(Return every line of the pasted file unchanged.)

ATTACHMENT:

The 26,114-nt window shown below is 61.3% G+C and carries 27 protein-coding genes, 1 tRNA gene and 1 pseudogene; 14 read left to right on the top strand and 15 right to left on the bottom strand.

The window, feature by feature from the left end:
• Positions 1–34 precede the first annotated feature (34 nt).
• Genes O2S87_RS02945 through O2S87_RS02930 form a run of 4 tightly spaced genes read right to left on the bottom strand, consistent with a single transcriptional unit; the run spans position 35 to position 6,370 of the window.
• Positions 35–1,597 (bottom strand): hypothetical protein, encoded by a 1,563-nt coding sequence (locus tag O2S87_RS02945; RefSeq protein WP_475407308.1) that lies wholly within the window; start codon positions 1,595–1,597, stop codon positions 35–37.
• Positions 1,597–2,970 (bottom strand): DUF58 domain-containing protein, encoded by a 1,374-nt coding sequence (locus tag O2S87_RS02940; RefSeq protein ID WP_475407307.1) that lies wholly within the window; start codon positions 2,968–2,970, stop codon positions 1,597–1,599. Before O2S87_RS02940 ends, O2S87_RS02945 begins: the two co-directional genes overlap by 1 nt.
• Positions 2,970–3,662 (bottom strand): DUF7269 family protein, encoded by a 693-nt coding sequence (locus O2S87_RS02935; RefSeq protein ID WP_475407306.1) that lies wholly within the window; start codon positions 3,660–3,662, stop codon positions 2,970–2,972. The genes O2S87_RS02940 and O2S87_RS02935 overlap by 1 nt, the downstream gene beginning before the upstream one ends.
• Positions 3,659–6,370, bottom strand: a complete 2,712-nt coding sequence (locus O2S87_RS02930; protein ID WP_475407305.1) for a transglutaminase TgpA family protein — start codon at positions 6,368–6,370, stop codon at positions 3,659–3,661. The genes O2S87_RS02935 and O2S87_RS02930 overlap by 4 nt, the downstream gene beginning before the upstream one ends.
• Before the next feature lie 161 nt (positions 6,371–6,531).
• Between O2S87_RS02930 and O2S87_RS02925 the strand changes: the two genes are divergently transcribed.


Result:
The 26,114-nt window shown below is 61.3% G+C and carries 27 protein-coding genes, 1 tRNA gene and 1 pseudogene; 14 read left to right on the top strand and 15 right to left on the bottom strand.

The window, feature by feature from the left end:
• Positions 1–34 precede the first annotated feature (34 nt).
• Genes O2S87_RS02945 through O2S87_RS02930 form a run of 4 tightly spaced genes read right to left on the bottom strand, consistent with a single transcriptional unit; the run spans position 35 to position 6,370 of the window.
• Positions 35–1,597 (bottom strand): hypothetical protein, encoded by a 1,563-nt coding sequence (locus tag O2S87_RS02945; RefSeq protein WP_475407308.1) that lies wholly within the window; start codon positions 1,595–1,597, stop codon positions 35–37.
• Positions 1,597–2,970 (bottom strand): DUF58 domain-containing protein, encoded by a 1,374-nt coding sequence (locus tag O2S87_RS02940; RefSeq protein ID WP_475407307.1) that lies wholly within the window; start codon positions 2,968–2,970, stop codon positions 1,597–1,599. Before O2S87_RS02940 ends, O2S87_RS02945 begins: the two co-directional genes overlap by 1 nt.
• Positions 2,970–3,662 (bottom strand): DUF7269 family protein, encoded by a 693-nt coding sequence (locus O2S87_RS02935; RefSeq protein ID WP_475407306.1) that lies wholly within the window; start codon positions 3,660–3,662, stop codon positions 2,970–2,972. The genes O2S87_RS02940 and O2S87_RS02935 overlap by 1 nt, the downstream gene beginning before the upstream one ends.
• Positions 3,659–6,370, bottom strand: a complete 2,712-nt coding sequence (locus O2S87_RS02930; protein ID WP_475407305.1) for a transglutaminase TgpA family protein — start codon at positions 6,368–6,370, stop codon at positions 3,659–3,661. The genes O2S87_RS02935 and O2S87_RS02930 overlap by 4 nt, the downstream gene beginning before the upstream one ends.
• Before the next feature lie 161 nt (positions 6,371–6,531).
• Between O2S87_RS02930 and O2S87_RS02925 the strand changes: the two genes are divergently transcribed.